I suppose this isn’t inherently a problem, but it is when it makes everyone involved look completely incompetent. While Dinah isn’t the most interesting character in the world, there is something endearing about how often she fails. By the end of the season she reaches a point where I almost wanted to do a Kate Kane-style fail counter. The poor woman tries her best.
Unfortunately, she also reaches a point where her continued career is completely implausible. What federal agency would let someone continue who doesn’t follow orders, keeps secrets, gets people killed after falsifying intelligence, and lets dangerous vigilantes remain free? This issue extends to the government as a whole. What agencies talk to each other like this? Who the hell hears a subordinate admit to heinous war crimes and does nothing? How can Dinah talk like she does to people at the top of the CIA without consequence?
A few instances spread out might be believable. When this kind of absurd “politics” is the rule of the show, you can’t help but notice and focus on the flaws.
At this point inept law enforcement is the standard on Marvel shows, but most of them know better than to focus on law enforcement for that very reason. Homeland Security, the CIA, and the police are central to everything that happens on The Punisher. It’s a shame they weren’t handled better. I can handle a bit of incompetence and stretching of realism, but not this much.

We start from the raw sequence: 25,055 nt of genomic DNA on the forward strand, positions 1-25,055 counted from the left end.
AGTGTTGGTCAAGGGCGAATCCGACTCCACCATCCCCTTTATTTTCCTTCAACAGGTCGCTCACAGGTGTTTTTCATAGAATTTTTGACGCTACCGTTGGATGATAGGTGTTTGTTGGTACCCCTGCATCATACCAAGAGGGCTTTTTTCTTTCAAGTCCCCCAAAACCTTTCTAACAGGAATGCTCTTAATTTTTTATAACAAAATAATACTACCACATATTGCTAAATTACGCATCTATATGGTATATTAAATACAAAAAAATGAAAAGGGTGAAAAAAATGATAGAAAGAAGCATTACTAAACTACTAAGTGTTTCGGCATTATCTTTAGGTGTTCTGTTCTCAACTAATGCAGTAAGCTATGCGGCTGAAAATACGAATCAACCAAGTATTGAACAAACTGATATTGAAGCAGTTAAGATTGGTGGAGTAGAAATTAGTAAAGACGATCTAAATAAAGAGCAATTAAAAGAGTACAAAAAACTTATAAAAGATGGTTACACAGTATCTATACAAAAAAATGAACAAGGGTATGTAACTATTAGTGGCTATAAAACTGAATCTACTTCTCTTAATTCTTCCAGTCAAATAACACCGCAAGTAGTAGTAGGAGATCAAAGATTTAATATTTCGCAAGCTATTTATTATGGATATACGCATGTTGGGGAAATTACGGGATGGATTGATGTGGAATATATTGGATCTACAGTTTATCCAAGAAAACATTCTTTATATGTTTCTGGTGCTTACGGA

I mean, besides everything Dinah does without somehow killing her career, there’s a point where Homeland Security purposely opens fire on a friendly character wearing a small square of Kevlar in order to fake his death. The sheer incredulity of a federal agency doing that just blows my mind.
So How Does it Compare?
That’s the question, right? The downward trend of the Marvel Netflix shows made many people skeptical who were not when The Punisher was first announced. Luke Cage had promise but ultimately fell off a cliff. Iron Fist was plain awful. The Defenders mostly delivered on entertaining character interactions, but had a god-awful plot cementing the Hand as narcolepsy-inducing pieces of cardboard.
Short answer: yes. This show absolutely belongs up there with those two standouts. In fact, it reminds me a lot of Jessica Jones despite the differences in content.
Now, I’m not arguing The Punisher equals Jessica Jones. It doesn’t. The writing isn’t as sharp, it stubbornly follows tropes where Jessica Jones subverts them, and the overall message isn’t as fresh and underrepresented. However, it is precisely the message that ties them. Not in the content of their messages, but the way both shows were clearly crafted around a social issue and tie everything back to it, and tied their main characters directly to those issues.